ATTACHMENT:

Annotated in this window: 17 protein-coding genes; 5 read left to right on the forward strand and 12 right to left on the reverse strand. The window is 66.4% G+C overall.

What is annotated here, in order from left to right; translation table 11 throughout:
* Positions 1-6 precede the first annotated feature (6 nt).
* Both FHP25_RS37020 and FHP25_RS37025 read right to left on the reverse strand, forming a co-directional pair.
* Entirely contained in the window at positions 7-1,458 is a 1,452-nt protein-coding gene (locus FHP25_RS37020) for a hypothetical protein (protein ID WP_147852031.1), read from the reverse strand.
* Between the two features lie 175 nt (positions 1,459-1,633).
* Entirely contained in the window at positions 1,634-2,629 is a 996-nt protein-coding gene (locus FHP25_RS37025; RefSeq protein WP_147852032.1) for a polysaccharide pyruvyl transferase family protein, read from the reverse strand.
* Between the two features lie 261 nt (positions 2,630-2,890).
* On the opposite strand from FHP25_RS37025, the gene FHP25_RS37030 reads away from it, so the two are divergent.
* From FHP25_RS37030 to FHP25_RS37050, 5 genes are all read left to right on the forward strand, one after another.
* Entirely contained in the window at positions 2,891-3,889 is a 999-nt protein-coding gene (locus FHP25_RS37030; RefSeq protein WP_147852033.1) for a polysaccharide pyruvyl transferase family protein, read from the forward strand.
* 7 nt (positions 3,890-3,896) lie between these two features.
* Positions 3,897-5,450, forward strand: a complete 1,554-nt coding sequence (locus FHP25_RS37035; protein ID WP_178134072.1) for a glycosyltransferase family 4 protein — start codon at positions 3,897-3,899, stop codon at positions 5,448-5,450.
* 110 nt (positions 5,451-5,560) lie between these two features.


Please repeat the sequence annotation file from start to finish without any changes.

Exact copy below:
Annotated in this window: 17 protein-coding genes; 5 read left to right on the forward strand and 12 right to left on the reverse strand. The window is 66.4% G+C overall.

What is annotated here, in order from left to right; translation table 11 throughout:
* Positions 1-6 precede the first annotated feature (6 nt).
* Both FHP25_RS37020 and FHP25_RS37025 read right to left on the reverse strand, forming a co-directional pair.
* Entirely contained in the window at positions 7-1,458 is a 1,452-nt protein-coding gene (locus FHP25_RS37020) for a hypothetical protein (protein ID WP_147852031.1), read from the reverse strand.
* Between the two features lie 175 nt (positions 1,459-1,633).
* Entirely contained in the window at positions 1,634-2,629 is a 996-nt protein-coding gene (locus FHP25_RS37025; RefSeq protein WP_147852032.1) for a polysaccharide pyruvyl transferase family protein, read from the reverse strand.
* Between the two features lie 261 nt (positions 2,630-2,890).
* On the opposite strand from FHP25_RS37025, the gene FHP25_RS37030 reads away from it, so the two are divergent.
* From FHP25_RS37030 to FHP25_RS37050, 5 genes are all read left to right on the forward strand, one after another.
* Entirely contained in the window at positions 2,891-3,889 is a 999-nt protein-coding gene (locus FHP25_RS37030; RefSeq protein WP_147852033.1) for a polysaccharide pyruvyl transferase family protein, read from the forward strand.
* 7 nt (positions 3,890-3,896) lie between these two features.
* Positions 3,897-5,450, forward strand: a complete 1,554-nt coding sequence (locus FHP25_RS37035; protein ID WP_178134072.1) for a glycosyltransferase family 4 protein — start codon at positions 3,897-3,899, stop codon at positions 5,448-5,450.
* 110 nt (positions 5,451-5,560) lie between these two features.